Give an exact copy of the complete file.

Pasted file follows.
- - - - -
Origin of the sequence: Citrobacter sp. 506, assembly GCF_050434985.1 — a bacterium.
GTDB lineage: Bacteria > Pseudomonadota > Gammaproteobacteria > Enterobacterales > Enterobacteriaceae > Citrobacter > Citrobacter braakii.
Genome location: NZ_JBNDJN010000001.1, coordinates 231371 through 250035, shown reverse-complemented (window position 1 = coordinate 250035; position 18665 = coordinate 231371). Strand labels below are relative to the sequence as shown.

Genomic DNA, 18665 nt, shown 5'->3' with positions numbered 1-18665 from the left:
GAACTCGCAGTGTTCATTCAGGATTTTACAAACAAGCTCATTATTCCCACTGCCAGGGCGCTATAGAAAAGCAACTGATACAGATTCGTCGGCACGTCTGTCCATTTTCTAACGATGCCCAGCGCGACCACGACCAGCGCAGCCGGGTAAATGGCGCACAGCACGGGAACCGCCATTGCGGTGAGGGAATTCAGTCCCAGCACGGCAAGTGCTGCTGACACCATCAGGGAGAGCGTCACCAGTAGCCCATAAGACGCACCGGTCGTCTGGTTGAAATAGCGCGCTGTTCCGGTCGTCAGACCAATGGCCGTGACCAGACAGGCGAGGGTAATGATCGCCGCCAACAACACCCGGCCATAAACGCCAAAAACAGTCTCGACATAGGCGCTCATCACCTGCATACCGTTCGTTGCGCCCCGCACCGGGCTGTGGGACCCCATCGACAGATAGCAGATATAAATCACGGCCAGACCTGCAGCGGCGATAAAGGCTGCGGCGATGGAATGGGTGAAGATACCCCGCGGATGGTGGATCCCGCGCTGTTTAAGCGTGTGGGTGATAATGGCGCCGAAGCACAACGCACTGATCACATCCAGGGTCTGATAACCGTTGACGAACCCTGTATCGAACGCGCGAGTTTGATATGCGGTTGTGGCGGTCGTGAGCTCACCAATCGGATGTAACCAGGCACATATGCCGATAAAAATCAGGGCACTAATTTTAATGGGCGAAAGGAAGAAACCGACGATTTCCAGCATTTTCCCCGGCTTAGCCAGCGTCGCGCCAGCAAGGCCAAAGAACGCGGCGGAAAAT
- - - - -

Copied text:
Origin of the sequence: Citrobacter sp. 506, assembly GCF_050434985.1 — a bacterium.
GTDB lineage: Bacteria > Pseudomonadota > Gammaproteobacteria > Enterobacterales > Enterobacteriaceae > Citrobacter > Citrobacter braakii.
Genome location: NZ_JBNDJN010000001.1, coordinates 231371 through 250035, shown reverse-complemented (window position 1 = coordinate 250035; position 18665 = coordinate 231371). Strand labels below are relative to the sequence as shown.

Genomic DNA, 18665 nt, shown 5'->3' with positions numbered 1-18665 from the left:
GAACTCGCAGTGTTCATTCAGGATTTTACAAACAAGCTCATTATTCCCACTGCCAGGGCGCTATAGAAAAGCAACTGATACAGATTCGTCGGCACGTCTGTCCATTTTCTAACGATGCCCAGCGCGACCACGACCAGCGCAGCCGGGTAAATGGCGCACAGCACGGGAACCGCCATTGCGGTGAGGGAATTCAGTCCCAGCACGGCAAGTGCTGCTGACACCATCAGGGAGAGCGTCACCAGTAGCCCATAAGACGCACCGGTCGTCTGGTTGAAATAGCGCGCTGTTCCGGTCGTCAGACCAATGGCCGTGACCAGACAGGCGAGGGTAATGATCGCCGCCAACAACACCCGGCCATAAACGCCAAAAACAGTCTCGACATAGGCGCTCATCACCTGCATACCGTTCGTTGCGCCCCGCACCGGGCTGTGGGACCCCATCGACAGATAGCAGATATAAATCACGGCCAGACCTGCAGCGGCGATAAAGGCTGCGGCGATGGAATGGGTGAAGATACCCCGCGGATGGTGGATCCCGCGCTGTTTAAGCGTGTGGGTGATAATGGCGCCGAAGCACAACGCACTGATCACATCCAGGGTCTGATAACCGTTGACGAACCCTGTATCGAACGCGCGAGTTTGATATGCGGTTGTGGCGGTCGTGAGCTCACCAATCGGATGTAACCAGGCACATATGCCGATAAAAATCAGGGCACTAATTTTAATGGGCGAAAGGAAGAAACCGACGATTTCCAGCATTTTCCCCGGCTTAGCCAGCGTCGCGCCAGCAAGGCCAAAGAACGCGGCGGAAAAT